CFER stands for:
for the Regions of England
Citizens of the English regions are now waking up to the implications of the unprecedented constitutional reform project of the Government. Scotland has a Parliament; Wales, Northern Ireland and London all have Assemblies: all democratically elected. As a first step to devolving power in England the Government has established Regional Development Agencies (RDAs) in each English region. Each RDA is scrutinised by an unelected regional chamber of local representatives.
While we welcome these developments they are widely seen as not going far enough. Campaigns now exist in four English regions to establish elected and representative regional government. Our campaigns aim to find local solutions to local problems. We aim to develop organic models for English regional government from within our own regions.
Campaigns in the English Regions
In the North East the ‘Campaign for a Northern Assembly’ has been active since 1992. In October 1998 the North East Constitutional Convention (NECC) was launched based on the Scottish Constitution Convention. The goal of NECC is to reach widespread agreement amongst the stakeholders and people of the region on proposals for directly elected regional government for the North East region. This should be done in a manner that persuades central government to hold a referendum that is likely to be successful. NECC has already brought together disparate interests to draw up proposals for democratically elected regional government.
A campaign has now been launched in Yorkshire and Humberside. The ‘Campaign for Yorkshire’ launched its ‘Claim of Right’ in March last year. They are holding a number of public meetings across their region in the run up to establishing a Constitutional Convention in October 2000.
The Campaign for a West Midlands Assembly (CWMA) is now building links across parties and among a range of decision makers. In August CWMA held an initial meeting with a wide range of interested parties which took the first steps towards establishing a constitutional convention.
In the North West the debate is being led by the new regional chamber, The North West Regional Assembly (NWRA). The NWRA has recognised the need to broaden the base of support for devolution beyond the formal structures of the regional chamber. NWRA launched a constitutional convention for the North West last July.
There is also increasing activity in the South West region.
The need for Coordination of an England-wide Campaign
Despite our success in organising regional campaigns the time has come for a coordinated national campaign. Government, Whitehall and the national media need to be educated and persuaded of the case for democratic English regional government. By their very nature all of our groups are committed to a bottom-up organic approach, with their primary effort directed at building consensus for democratic reform in their own region. Together we can make a stronger case for devolution. Not enough attention is being paid to this issue in Westminster and Whitehall: we aim to rectify this situation.
We have reached the conclusion that what is needed is a national campaign in order to articulate our collective case for democratic English regional governments while retaining the discreet identity of each of the constituent regional organisations. We have therefore established the ‘Campaign for the English Regions’ (CFER).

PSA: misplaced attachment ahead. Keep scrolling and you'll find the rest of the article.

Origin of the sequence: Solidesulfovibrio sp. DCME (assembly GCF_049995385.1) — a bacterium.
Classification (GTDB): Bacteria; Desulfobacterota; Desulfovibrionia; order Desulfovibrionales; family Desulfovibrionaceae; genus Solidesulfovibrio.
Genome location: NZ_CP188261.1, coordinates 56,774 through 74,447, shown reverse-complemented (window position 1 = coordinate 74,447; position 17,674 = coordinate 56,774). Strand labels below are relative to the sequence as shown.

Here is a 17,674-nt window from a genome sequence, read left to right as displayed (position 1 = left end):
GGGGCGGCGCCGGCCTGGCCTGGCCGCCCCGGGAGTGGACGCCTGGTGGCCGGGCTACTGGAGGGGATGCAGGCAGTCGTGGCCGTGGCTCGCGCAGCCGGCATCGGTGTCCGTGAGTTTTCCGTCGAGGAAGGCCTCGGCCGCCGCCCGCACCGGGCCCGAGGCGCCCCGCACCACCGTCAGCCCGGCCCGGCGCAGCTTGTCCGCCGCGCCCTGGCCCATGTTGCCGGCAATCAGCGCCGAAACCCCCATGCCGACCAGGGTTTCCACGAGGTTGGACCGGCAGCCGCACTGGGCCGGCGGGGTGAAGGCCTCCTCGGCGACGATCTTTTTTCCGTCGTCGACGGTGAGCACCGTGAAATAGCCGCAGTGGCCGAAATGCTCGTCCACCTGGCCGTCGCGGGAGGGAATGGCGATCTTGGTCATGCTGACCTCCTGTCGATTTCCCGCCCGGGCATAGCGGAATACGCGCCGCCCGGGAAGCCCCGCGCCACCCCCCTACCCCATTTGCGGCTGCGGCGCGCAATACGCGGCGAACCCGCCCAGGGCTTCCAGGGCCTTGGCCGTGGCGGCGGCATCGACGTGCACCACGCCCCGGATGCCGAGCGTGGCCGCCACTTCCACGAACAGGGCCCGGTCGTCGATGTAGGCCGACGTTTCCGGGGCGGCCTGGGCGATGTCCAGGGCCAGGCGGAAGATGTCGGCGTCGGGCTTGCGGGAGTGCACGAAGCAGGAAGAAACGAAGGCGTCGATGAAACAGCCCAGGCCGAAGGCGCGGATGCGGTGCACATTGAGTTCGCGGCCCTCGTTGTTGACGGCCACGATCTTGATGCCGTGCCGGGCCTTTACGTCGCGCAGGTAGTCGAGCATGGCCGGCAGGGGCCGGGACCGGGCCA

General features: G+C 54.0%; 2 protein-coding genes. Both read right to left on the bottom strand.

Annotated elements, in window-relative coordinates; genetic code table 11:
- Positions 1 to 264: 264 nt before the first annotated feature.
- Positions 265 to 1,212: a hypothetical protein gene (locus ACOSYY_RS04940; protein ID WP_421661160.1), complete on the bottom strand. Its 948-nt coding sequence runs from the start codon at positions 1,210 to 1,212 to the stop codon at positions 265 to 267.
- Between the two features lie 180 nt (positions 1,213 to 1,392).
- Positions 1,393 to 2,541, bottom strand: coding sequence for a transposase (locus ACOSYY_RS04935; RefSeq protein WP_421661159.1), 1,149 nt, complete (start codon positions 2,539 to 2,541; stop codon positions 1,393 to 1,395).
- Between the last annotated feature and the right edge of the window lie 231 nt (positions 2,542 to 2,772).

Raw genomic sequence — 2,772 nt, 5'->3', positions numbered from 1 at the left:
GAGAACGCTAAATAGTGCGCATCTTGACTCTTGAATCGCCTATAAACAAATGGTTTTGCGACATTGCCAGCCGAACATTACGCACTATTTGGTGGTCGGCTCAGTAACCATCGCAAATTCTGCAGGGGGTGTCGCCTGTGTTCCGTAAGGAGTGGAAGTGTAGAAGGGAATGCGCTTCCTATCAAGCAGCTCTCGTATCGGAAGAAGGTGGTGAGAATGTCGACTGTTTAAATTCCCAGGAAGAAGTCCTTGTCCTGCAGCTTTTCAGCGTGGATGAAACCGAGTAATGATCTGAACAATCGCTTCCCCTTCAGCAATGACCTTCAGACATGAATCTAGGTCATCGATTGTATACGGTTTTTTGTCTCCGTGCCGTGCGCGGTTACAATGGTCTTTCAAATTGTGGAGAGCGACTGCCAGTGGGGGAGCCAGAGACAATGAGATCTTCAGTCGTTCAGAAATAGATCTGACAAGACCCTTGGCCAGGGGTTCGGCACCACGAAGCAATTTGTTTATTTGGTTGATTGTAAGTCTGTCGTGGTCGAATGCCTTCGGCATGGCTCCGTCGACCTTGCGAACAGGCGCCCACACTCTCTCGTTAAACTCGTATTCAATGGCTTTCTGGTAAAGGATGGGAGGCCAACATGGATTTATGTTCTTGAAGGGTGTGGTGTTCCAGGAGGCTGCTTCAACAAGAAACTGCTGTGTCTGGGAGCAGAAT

Aim and Objectives
The aim of CFER is to secure a commitment in the manifesto of the Labour Party and the other main parties to allow referendums on directly elected and representative regional governments in England in the term of the next Parliament.
All political parties are currently debating the contents of the Manifestos for the next General Election, and CFER are working with all relevant spokespeople to feed into that debate.
CFER will organise fringe events at all the major party conferences this autumn season. We are building support for, and ensuring commitment to, the principle of directly elected regional government across the political spectrum.
In the medium-term the CFER will work with all of the parties nationally to build a cross-party consensus in favour of democratically elected English regional government. CFER will also aim to develop deeper public understanding of the issue. We see this as an essential step if we are to reach our goal of widespread involvement of the public in developing and devising proposals for directly elected regional government.
The regional campaigns have therefore identified the need for the work of the CFER to carry on at least beyond the next general election. We have secured funding for two years with a review at the end of that period that can take into account any changes in the political situation at that time.
The Structure of CFER
We are overseen by a National Campaign Coordinator. They will provide the briefings, access research, service the CFER steering group, carry out development work when requested in the regions, provide financial control, give guidance to the Parliamentary Officer and service member organisations.
An administrator will work alongside the Campaign Coordinator. The Campaign Coordinator and the Administrator will form the Campaign Unit in Newcastle.
We have appointed a Parliamentary Officer, to ensure the case for regional government is raised in Westminster and Whitehall, and in the national media. He will also maintain a dedicated website.
We are making the best use of resources by locating the CFER Campaign coordinator in an existing office of NECC in Newcastle. This will make the effective use of resources already committed by the funding bodies by sharing overheads.
- North East Constitutional Convention
- Campaign for Yorkshire
- The Campaign for a West Midlands Assembly
- The North West Constitutional Convention (Associate Member)